In today's review of Skeleton Warriors Aracula, yo briefly mentioned that the line floundered at retail and was ultimately unsuccessful. But why?
Skeleton Warriors debuted in 1994, to much acclaim. An article in the Chicago Tribune explained that tv executives were expecting it to be the next giant success (though the fact that the article also compares those expectations to the previous year's disappointing Biker Mice From Mars should have perhaps given everyone a clue of where things were headed).
The property was created by Gary Goddard, who also created Captain Power and the Soldiers of the Future in the late '80s. He was inspired by a book he was reading to his godson: every time a skeleton appeared in the book, the boy would exclaim "Monster! Monster!" He knew that skeletons are iconic images, and that we fundamentally recognize them as something evil. He went to Playmates to develop the line before approaching CBS to pitch the cartoon: he even lined up an animation company ahead of time, so he'd have footage to show the network, as well. The show got a prime 8:30 timeslot on Saturday mornings, right between Aladdin and WildCATS. Industry magazine Action Figure News & Toy Review praised the figures shown at Toy Fair, calling it "one of the hottest properties coming down the pike for the Fall of '94." So what went wrong?
Playmates front-loaded the line with the villains, which seems like a logical choice: not only do they look cooler than the heroes, but this was also only the second cartoon ever named after the bad guys (after The Inhumanoids), so shipping them first just makes sense, right? Well, it does, but nobody considered that moms might be reluctant to buy their kids toys that seemed to be all skeletons, all the time - the heroes didn't ship until later in the year, and many places had already moved the line to clearance. Skeleton toys, skeleton graphics... you might as well have just said "here, buy your child $7 worth of evil." Parents may have been concerned about the level of violence in Power Rangers, but at least the toys were brightly colored and not reminiscent of death.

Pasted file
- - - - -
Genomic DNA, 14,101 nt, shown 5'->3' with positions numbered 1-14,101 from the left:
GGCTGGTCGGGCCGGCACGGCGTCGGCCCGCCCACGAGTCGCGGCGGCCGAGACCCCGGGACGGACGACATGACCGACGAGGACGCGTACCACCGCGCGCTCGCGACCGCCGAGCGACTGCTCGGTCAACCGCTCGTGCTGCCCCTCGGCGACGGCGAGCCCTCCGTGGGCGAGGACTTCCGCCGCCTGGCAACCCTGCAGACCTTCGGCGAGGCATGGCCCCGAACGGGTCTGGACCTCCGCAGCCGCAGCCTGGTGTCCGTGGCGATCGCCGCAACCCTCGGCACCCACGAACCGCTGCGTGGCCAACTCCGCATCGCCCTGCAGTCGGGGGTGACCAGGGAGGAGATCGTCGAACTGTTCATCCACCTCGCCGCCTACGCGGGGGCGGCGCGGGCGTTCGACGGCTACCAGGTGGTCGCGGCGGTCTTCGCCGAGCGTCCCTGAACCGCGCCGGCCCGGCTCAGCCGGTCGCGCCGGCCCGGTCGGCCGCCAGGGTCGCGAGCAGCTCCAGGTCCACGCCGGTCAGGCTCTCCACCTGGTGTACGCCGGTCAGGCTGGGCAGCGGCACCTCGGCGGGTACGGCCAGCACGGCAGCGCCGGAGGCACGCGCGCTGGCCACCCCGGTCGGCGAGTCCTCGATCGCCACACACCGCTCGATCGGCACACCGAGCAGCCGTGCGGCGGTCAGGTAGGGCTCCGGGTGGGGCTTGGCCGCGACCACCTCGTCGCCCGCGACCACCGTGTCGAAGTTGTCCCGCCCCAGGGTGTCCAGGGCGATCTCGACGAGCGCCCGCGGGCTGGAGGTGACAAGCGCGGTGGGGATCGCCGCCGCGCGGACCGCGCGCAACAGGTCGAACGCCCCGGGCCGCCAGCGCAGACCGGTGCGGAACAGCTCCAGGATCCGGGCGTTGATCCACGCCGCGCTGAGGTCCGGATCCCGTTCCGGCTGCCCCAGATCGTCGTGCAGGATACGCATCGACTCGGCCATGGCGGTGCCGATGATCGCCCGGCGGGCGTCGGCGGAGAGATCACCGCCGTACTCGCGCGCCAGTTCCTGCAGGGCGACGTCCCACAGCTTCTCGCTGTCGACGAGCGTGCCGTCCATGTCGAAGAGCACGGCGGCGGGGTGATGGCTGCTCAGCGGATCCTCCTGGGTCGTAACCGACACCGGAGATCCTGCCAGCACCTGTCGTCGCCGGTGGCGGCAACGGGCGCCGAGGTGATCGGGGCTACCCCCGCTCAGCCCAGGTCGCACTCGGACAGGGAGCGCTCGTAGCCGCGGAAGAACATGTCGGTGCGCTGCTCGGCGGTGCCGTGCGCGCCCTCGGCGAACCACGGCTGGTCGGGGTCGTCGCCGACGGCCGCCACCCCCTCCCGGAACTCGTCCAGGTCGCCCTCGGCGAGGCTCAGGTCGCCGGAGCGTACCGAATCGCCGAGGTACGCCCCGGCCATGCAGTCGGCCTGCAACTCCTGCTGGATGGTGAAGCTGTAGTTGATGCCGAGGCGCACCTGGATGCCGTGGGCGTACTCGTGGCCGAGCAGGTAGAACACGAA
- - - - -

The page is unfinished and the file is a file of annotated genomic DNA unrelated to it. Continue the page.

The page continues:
The cartoon, which was darker than the average fare at the time, might have appealed to an older audience - an audience that would not in any way have been awake by 8:30 on a Saturday morning. They might have set their VCRs (yes, we had DVRs way back in those dark times, you young whippersnappers!), but the cartoon was bounced all over the schedule, and part of the reason that it never found an audience is that its audience could never find it.
It seems that Skeleton Warriors was just a property ahead of its own time. If it had come out today, it probably would have been a hit, but in 1994 the pump had not been properly primed. Season 2 of the cartoon was cancelled, and so was Series 2 of the toys. Unfortunately, that meant we never got a toy of Talyn, the token girl on the heroes' team: she was meant to be in Series 1, but was pushed back for retooling and thus never came to be. It's like having a Fantastic Four line without the Invisible Woman.
Series 2 would have re-released the existing villains in brighter colors, to compete with MMPR. Other cancelled figures include Bonezai, the samurai; Claw, a wolfman; Sting, who was a scorpion in the same way that Aracula was a spider; and some kind of unnamed viking. Plus, look at this awesome dragon:
Skeleton Warriors had a lot of potential, but it fell short. What could have been the next He-Man or TMNT instead became an interesting footnote. Even with the coolest ideas and the best market research, predicting what kids will actually like is still just a guessing game; but maybe in a few years Playmates can give a reboot a chance, like Mattel has just done with the Masters of the Universe.
In what magazines images in the article were originally used?